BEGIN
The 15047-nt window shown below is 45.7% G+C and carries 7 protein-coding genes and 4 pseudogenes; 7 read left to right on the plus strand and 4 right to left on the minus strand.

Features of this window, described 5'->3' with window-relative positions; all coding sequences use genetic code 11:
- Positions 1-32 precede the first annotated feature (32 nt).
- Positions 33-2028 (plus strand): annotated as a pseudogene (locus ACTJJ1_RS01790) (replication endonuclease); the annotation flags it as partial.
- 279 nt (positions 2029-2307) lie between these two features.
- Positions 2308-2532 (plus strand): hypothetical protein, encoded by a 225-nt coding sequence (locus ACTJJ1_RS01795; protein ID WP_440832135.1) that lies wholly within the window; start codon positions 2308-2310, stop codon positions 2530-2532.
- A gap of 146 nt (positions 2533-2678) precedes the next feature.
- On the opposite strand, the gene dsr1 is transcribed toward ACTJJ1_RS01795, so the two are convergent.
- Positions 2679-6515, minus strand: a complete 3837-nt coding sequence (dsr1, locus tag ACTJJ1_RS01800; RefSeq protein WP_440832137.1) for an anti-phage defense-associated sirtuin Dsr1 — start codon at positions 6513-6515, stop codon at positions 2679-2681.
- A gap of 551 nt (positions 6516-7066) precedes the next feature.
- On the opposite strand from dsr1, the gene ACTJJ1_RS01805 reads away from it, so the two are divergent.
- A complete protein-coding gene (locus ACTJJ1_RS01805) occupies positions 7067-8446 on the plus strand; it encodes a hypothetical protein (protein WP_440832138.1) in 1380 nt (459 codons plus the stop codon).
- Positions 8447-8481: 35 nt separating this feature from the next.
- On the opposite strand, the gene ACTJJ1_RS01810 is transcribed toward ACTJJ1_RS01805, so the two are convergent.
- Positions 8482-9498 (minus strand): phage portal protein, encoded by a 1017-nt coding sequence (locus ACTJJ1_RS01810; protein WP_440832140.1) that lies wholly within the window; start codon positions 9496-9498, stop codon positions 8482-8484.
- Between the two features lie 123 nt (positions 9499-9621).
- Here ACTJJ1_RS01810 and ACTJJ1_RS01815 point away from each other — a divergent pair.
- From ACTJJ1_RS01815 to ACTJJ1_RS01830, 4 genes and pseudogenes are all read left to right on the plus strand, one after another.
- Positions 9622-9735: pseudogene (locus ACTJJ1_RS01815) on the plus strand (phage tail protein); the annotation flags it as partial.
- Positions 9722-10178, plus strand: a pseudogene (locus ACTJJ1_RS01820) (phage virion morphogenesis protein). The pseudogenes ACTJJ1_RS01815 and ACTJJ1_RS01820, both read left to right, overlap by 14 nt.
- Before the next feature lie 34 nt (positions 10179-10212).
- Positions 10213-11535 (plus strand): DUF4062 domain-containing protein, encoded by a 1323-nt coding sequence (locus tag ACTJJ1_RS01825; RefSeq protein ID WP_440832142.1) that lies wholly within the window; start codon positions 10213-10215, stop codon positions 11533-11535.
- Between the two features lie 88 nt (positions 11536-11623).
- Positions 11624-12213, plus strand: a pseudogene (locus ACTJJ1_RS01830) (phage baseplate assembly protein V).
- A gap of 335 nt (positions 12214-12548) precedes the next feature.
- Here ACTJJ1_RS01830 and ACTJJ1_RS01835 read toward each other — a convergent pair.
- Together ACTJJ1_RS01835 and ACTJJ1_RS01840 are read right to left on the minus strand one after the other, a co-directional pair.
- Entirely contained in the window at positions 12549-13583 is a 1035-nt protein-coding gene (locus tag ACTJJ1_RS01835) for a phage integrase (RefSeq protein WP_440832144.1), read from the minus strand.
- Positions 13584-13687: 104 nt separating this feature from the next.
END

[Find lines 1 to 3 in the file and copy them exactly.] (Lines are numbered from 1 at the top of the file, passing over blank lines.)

The 15047-nt window shown below is 45.7% G+C and carries 7 protein-coding genes and 4 pseudogenes; 7 read left to right on the plus strand and 4 right to left on the minus strand.

Features of this window, described 5'->3' with window-relative positions; all coding sequences use genetic code 11:
- Positions 1-32 precede the first annotated feature (32 nt).